One of the highlights of my Thanksgiving holiday was making lefse with Darren's family. For those of you unfamiliar with exotic Norwegian cuisine, lefse is a delicious flatbread made of potatoes, flour, and salt.
Very basic, but oh so tasty! Call it a Scandinavian tortilla, if you will.
I grew up eating lefse at the holidays, as did Darren. My dad's mother used to send us home-made lefse each year at Christmas. With all due respect to her memory, Darren's mom's lefse is much better. Darren also says his mother's recipe is superior to his grandma's. (I guess that means our generation will improve it still further, but how?)
Making lefse is quite a chore, but with several sets of hands, things move pretty quickly. In Darren's family, two people roll out the dough (the potatoes are boiled and riced the night before) and two people cook the dough on roaring hot lefse griddles. The dough is turned with special turning sticks. Darren's dad has made several of these sticks for members of the family, but they can also be bought in specialty stores.
I've helped make lefse many times, but in all honesty, I'm no good at rolling out the dough. I leave that to the pros. Here's some video of Darren's mom using her deft touch to roll out the dough and turn it with the turning stick.
Once the dough is paper thin, it's transferred with the turning stick to the grill. Next to the rolling, that transfer is the moment of greatest danger. One has to guard against rips, holes, and dough that flops over the side of the grill.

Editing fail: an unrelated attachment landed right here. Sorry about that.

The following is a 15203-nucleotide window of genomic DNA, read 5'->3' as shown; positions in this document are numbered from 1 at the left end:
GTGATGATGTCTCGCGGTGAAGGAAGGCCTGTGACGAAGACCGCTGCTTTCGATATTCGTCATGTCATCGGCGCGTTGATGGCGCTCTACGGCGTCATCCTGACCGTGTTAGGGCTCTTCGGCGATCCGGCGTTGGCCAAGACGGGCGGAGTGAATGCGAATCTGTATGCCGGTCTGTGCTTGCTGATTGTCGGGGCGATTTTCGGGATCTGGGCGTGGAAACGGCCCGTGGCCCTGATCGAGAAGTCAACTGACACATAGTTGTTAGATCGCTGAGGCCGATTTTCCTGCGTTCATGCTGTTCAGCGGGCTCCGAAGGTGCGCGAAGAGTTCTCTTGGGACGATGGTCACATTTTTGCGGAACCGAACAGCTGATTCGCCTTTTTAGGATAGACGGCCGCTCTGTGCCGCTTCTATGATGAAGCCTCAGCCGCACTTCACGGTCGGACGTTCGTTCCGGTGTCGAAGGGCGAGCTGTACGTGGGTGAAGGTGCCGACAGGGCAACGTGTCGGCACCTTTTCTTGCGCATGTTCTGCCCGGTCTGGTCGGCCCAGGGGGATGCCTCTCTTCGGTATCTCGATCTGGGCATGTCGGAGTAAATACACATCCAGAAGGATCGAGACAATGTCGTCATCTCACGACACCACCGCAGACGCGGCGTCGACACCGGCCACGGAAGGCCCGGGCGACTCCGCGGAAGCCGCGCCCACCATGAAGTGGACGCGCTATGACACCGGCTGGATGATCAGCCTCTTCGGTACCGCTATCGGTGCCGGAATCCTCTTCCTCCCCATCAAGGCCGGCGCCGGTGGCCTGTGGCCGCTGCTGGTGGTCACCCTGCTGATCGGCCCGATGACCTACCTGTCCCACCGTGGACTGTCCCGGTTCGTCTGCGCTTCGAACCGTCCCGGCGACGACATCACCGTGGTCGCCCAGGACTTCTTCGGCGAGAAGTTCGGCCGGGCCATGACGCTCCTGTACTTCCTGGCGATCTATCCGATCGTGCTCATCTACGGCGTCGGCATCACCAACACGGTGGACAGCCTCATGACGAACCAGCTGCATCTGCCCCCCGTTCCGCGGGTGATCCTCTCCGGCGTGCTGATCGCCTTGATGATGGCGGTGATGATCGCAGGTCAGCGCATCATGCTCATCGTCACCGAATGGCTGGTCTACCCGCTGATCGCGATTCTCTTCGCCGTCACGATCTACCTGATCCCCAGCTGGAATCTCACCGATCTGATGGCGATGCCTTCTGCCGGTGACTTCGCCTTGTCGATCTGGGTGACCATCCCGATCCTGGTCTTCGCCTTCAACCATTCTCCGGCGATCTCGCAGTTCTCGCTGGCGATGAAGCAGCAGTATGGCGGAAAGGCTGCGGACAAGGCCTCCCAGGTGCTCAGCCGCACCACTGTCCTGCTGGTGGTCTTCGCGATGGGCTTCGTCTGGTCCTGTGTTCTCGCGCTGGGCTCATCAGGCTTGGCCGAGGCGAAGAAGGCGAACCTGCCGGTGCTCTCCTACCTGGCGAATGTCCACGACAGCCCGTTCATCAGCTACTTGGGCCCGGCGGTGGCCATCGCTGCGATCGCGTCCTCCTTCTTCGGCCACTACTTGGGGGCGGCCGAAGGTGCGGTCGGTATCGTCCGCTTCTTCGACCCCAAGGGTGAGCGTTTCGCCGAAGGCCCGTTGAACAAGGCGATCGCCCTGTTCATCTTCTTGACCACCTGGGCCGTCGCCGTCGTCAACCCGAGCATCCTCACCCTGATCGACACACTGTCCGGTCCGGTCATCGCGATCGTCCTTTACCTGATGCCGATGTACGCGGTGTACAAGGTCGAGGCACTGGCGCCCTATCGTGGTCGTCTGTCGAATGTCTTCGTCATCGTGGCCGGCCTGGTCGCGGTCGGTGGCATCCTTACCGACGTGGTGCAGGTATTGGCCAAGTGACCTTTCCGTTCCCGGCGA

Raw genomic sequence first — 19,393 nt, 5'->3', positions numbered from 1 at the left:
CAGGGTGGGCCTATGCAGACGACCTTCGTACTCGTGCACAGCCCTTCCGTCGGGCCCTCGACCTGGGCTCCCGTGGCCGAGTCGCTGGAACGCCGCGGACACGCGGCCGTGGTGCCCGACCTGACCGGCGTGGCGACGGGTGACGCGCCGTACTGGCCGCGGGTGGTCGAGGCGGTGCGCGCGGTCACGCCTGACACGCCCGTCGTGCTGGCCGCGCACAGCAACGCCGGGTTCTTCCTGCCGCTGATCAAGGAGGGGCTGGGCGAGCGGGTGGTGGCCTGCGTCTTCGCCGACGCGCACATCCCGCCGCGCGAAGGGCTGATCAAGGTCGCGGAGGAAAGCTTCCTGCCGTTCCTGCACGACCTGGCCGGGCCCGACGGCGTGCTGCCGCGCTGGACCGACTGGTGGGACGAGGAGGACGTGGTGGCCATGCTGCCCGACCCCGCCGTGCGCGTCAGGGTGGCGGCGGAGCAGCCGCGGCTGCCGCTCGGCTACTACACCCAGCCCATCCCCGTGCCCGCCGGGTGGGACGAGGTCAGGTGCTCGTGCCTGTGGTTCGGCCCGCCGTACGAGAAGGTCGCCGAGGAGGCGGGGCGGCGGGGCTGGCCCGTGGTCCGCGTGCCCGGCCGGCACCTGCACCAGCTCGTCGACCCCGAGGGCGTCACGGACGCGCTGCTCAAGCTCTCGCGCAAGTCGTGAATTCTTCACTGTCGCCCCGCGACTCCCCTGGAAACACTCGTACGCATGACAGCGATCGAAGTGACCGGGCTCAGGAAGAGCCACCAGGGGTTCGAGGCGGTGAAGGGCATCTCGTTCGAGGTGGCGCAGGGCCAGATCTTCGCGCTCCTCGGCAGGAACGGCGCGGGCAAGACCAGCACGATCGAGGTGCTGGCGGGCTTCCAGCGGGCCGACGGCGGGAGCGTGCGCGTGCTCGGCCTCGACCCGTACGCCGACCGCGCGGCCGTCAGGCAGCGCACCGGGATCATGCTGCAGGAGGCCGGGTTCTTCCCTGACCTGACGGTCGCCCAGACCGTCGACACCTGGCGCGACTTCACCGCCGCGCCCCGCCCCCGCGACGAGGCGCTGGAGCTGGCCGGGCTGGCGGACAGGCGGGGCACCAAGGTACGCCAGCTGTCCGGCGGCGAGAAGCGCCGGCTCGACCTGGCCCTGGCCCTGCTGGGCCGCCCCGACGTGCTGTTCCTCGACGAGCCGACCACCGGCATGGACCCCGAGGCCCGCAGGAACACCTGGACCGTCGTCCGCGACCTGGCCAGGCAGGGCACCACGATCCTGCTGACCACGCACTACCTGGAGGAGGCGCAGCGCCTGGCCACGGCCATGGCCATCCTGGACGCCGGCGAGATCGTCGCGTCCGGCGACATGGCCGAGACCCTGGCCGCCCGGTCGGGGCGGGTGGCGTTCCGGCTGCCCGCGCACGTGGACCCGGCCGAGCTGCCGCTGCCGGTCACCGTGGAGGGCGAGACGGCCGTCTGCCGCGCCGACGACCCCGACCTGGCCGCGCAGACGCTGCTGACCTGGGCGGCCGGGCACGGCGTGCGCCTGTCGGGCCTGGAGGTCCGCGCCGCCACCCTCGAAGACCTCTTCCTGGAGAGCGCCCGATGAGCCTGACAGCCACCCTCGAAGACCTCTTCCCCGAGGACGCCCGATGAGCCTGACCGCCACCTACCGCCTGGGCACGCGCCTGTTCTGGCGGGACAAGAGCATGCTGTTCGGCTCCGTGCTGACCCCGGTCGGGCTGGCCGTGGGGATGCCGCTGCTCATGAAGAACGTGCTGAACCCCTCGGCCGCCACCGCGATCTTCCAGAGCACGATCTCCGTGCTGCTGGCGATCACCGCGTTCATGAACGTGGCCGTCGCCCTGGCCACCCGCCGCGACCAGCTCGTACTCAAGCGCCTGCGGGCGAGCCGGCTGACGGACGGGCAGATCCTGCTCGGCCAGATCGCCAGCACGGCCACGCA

Here's the dough being turned on the grill. That part isn't very hard, because after ten seconds or so, the dough is set and solid to the touch.
This shot shows the lefse when it's finished baking. The brown spots mean it's ready to come off the grill. (When I was a kid, I thought I got moles from eating lefse. I'm pretty sure that was specious reasoning.)
Now here's where my clan diverges from Darren's. In my family, lefse was always considered a sweet treat--we ate it with butter and sugar, rolled up and delectable. There were two schools of thought in our family. Did one eat the lefse with white sugar or brown sugar? I was bi--I could go either way, but my true preference was always for brown sugar.
Darren's family, on the other hand, thinks of lefse as bread. It's served in baskets along with the Thanksgiving meal, and the day after Thanksgiving, everyone eats their leftover turkey wrapped in lefse with cheese. I've grown to accept and even enjoy this perverse culinary aberration, but I have yet to convince anyone in Wisconsin of the true meaning of lefse, which is to be found in brown sugar.
Oh well, there's always next year.